The beauty of the Mazda Miata is in its simplicity. You get two seats, four wheels, a modest engine, rear-wheel drive, and not much else. That’s what makes it so desirable to sports car purists, and the lack of superfluous equipment keeps it lightweight and nimble. While the newer models certainly have some modern tech equipment, the fanciest thing my first generation “NA” model had was FM radio. Droo also has an NA Miata, and decided to modernize it with a digital Arduino-controlled dashboard.
We’ve actually seen Droo’s 1993 Mazda Miata before, when he posted about a project that added an Arduino-controlled touchscreen in the center of the dashboard to monitor and control various parts of the car. That touchscreen could be used to start the engine, log performance data, change interior LED lighting colors, and even adjust the suspension. Now he’s gone even further by completely replacing the original gauge cluster with custom digital LCD screens.
The new gauge cluster seems to have one large LCD screen that shows through in four places: where the speedometer was, where the tachometer was, where the oil pressure gauge was, and where the warning lights were. Those are controlled by an Arduino Due microcontroller development board, which receives data from the car’s CAN (Controller Area Network) bus. That data includes current speed, engine RPM, temperature, fuel level, oil pressure, and so on.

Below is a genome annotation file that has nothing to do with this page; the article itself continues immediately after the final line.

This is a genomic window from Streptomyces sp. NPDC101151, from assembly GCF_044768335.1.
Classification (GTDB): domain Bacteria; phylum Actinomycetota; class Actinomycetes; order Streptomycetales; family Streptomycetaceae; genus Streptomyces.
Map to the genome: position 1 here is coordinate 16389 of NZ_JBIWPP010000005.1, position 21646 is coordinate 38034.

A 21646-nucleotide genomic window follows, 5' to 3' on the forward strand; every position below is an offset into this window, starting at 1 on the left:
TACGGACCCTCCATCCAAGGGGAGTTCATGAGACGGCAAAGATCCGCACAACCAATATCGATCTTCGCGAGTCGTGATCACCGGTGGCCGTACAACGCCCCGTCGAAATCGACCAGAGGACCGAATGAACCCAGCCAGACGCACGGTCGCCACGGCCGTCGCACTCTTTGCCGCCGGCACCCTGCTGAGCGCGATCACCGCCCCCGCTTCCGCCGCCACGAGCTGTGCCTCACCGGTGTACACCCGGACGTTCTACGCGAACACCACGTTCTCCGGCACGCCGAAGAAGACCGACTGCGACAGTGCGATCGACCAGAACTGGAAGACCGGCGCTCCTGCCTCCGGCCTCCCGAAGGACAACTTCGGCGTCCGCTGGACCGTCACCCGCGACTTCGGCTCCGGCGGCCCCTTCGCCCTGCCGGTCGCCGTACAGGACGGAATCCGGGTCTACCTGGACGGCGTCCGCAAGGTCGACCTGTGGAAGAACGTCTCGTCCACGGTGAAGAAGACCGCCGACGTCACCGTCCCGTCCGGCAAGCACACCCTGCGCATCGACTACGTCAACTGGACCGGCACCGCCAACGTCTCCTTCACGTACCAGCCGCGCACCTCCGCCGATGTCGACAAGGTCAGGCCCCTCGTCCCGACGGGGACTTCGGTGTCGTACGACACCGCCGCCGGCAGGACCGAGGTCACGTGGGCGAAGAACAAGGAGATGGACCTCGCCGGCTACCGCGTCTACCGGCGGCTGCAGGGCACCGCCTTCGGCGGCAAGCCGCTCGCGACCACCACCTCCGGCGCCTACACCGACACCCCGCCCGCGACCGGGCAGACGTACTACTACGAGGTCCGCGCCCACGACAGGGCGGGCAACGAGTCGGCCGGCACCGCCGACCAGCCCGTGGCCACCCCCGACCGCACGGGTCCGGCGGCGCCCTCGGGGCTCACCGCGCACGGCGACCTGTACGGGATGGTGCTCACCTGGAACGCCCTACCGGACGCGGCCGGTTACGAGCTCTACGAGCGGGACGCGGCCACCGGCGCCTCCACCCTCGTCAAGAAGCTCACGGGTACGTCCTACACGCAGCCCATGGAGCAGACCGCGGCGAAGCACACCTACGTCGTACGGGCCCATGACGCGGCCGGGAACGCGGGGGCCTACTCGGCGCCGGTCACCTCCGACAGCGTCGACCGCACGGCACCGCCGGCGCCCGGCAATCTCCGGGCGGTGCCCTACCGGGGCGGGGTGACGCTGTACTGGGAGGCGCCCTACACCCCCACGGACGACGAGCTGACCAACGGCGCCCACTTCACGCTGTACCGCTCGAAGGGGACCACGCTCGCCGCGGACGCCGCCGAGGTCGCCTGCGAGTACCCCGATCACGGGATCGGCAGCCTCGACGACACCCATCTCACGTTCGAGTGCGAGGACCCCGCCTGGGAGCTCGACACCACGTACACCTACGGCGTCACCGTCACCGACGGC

With this setup, Droo can display that data graphically on the LCD screens in whatever style he likes. He’s demonstrated that with two different styles: a JDM (Japanese Domestic Market) version that looks roughly stock, and a Sport Mode version that has a much more digital aesthetic. In both cases, the graphics are drawn programmatically, which is easier for the Arduino to process than bitmap images. The results look fantastic, and this setup gives Droo nearly endless customization options for his car.
Building Custom Arduino-Controlled Gauges for a Mazda Miata was originally published in Hackster Blog on Medium, where people are continuing the conversation by highlighting and responding to this story.